Frances Moreton (right), Director of War Memorials Trust

Matt Croucher GC, David Griffin, Admiral Lord West of Spithead and Bryan Shanks

Trust board member, Colin Amery (left)

Two cadets take names of those present

Frances Moreton and Conservative MP, Mark Francois

Former Royal Marine, David Griffin

A young cadet

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Failing to Shoot a Riot

NB : This is not a discussion of cause and effect, nor potential remedies. It is merely the ramblings of a young photographer who wants desperately to learn

All of us saw the disturbing scenes broadcast last week. I am sure, then, that the images below are not new, nor are they at all comprehensive. There is little of the flame and fire and unfortunate episodes of looting that have so aptly characterised the UK riots. These omissions frustrate me for now the following images show nothing of the ‘Broom army’, vigilantes, politicians nor those who have lost homes, businesses and cars. They are two hours and two hours only.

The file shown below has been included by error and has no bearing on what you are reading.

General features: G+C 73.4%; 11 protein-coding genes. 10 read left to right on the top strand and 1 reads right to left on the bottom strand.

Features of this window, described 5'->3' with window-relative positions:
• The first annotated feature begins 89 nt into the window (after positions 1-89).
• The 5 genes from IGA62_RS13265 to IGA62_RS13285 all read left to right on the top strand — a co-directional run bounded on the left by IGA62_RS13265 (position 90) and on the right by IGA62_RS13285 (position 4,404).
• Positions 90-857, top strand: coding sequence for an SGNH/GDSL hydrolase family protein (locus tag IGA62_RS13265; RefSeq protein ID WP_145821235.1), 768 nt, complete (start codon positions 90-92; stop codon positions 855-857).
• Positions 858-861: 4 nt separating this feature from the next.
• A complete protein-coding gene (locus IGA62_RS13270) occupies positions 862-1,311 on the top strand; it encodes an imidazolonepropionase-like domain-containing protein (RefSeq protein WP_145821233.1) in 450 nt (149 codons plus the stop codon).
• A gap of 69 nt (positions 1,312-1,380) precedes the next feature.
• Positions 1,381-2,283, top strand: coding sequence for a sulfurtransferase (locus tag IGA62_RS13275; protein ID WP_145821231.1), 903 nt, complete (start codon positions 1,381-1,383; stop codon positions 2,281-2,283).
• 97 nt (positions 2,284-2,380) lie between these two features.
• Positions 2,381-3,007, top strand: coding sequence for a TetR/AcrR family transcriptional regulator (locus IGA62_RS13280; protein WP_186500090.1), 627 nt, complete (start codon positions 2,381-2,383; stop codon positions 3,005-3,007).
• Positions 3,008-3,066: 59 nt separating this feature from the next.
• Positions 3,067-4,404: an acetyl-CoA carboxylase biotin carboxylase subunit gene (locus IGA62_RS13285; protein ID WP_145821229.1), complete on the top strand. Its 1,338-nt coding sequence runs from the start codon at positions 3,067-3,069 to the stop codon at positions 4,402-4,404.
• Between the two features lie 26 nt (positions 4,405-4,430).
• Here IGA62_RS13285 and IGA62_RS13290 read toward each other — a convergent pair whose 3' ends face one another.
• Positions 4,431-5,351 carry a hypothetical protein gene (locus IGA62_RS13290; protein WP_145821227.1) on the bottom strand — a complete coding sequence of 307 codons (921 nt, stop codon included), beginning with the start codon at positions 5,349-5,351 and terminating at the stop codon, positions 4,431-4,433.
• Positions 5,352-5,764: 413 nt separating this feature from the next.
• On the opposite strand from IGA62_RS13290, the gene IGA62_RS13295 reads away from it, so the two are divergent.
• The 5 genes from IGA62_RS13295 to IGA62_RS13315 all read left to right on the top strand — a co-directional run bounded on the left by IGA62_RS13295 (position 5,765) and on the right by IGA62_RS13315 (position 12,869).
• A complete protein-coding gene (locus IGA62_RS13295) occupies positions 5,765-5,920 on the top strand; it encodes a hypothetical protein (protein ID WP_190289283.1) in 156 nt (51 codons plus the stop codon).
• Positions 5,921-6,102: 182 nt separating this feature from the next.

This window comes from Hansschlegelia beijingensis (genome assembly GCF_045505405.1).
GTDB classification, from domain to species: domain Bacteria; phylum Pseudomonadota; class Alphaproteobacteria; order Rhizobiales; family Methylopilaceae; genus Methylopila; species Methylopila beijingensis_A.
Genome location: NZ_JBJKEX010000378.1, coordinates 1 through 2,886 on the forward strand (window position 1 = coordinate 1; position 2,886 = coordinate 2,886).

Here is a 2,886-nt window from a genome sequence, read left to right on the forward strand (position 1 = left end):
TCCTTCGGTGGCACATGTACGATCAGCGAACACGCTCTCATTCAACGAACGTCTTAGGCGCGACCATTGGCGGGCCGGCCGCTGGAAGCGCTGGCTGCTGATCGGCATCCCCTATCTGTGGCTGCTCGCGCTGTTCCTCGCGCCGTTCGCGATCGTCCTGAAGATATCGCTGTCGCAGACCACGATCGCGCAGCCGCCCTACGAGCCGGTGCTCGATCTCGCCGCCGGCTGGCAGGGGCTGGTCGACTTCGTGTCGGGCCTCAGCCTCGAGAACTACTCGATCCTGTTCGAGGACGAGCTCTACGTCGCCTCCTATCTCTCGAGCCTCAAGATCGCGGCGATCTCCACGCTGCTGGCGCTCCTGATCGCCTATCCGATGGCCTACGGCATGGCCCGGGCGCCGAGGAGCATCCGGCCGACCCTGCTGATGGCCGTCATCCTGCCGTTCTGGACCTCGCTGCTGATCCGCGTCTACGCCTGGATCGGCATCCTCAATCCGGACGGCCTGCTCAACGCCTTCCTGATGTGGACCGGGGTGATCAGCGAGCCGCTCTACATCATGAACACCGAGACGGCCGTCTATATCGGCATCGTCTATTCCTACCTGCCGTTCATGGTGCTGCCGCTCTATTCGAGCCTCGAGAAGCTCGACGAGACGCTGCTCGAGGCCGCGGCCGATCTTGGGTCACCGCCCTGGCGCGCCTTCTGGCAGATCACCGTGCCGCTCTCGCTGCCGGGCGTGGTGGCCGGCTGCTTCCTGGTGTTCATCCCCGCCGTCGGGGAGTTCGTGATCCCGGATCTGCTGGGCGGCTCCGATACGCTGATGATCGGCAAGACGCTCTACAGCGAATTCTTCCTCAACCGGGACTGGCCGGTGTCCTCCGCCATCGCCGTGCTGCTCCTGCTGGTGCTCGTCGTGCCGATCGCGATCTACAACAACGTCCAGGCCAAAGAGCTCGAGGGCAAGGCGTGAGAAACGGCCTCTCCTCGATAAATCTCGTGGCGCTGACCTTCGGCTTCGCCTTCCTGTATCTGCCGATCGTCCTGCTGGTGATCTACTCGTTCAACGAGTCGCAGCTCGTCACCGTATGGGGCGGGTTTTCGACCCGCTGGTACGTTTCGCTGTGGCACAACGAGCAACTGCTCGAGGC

Last week’s episode ducked and dived at an extraordinary pace. Keeping up with events was a nightmare; respected news outlets were finding the same difficulties. Twitter had turned into a bird bath of uncensored and, in some cases, rather inflammatory rubbish. According to some tweeters, the Olympic Stadium was engulfed in flames, and to others, the relatively ‘normal’ sound of sirens meant only death and destruction and rioting. Making sense of such public hysteria was made increasingly difficult by the the number of actual flashpoints across the city – and their distance from each other. A car or motorbike was needed and I have neither – yet.